accounting rules changing

Are Accounting Rule Changes Hurting your Bottom Line?

Adapting to new accounting rules and regulatory changes have caused annual audit fees to continue to rise for U.S. companies. According to a survey by the Financial Education & Research Foundation, the average hourly fees public companies pay for external auditing services has climbed 31 percent over the past decade. Businesses tend to retain external auditors for assurance that their financial statements contain no misstatements. 

Respondents of the survey cited new accounting standards as the primary change in audit fees. Further, complying with new revenue recognition rules that sought to unify the ways in which companies accounted for revenue from sales and services led to the dramatic increase in fees.

Public and private companies, especially financial institutions, are adapting to the new Financial Accounting Standards Board rule that requires them to record expected future losses as soon as loans are issued. And, the “Critical Audit Matters” rule requires independent auditors to disclose the most challenging elements in reviewing companies’ financial statements.

As finance executives go head to head with new accounting complexities, audit fees are expected to continue to rise. In 2018, public companies paid an average of $2.3 million in annual audit fees, and in 2019, an estimated $2.54 million. Audit fees in 2020 are also expected to continue to rise; average audit fees have increased yearly since at least 2011.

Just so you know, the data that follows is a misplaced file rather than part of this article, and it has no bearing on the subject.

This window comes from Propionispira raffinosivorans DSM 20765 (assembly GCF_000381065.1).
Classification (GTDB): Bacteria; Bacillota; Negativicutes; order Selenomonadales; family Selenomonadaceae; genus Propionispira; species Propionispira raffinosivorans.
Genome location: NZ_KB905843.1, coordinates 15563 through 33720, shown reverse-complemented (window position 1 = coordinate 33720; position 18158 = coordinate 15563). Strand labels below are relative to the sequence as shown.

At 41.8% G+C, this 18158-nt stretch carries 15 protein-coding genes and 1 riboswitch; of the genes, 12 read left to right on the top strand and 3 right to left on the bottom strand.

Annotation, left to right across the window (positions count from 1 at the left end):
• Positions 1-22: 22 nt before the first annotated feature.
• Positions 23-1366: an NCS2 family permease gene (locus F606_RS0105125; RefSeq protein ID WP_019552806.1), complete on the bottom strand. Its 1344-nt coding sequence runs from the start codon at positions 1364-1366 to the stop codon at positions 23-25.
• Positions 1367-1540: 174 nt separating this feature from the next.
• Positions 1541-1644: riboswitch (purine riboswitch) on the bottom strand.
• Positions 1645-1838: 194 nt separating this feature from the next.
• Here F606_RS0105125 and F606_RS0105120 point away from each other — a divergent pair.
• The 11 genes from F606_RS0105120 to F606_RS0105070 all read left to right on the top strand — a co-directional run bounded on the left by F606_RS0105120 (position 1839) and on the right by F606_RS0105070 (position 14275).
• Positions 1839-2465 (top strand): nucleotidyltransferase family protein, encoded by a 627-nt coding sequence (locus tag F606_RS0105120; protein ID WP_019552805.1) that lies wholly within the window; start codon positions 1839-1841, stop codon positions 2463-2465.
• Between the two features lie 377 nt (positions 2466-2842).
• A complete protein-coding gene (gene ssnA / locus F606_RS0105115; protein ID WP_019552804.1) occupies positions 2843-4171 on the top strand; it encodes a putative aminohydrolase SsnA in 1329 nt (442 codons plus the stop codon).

Public companies have seen the brunt of these audit fee and audit work increases; private companies and nonprofits typically operate with fixed-fee arrangements. Seventy-three percent of public company respondents noted that the volume of annual audit work performed by external auditors changed in 2018, while only 27 percent of private company respondents and 22 percent of nonprofit respondents reported a change. The communications industry and depository-institution industry reported the biggest increases from the previous year in 2018, and insurance industry paid the most on average in audit fees in 2018, at $6.7 million, though this was 5.4 percent less than the previous year.

Some companies are reducing fees by switching to audit firms or negotiating with their existing firms. According to The Wall Street Journal, a Santa Clara, California-based software company cut its audit fees by more than half by switching to a smaller, local accounting firm (having previously been working with a Big Four firm).

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Category: Accounting Software

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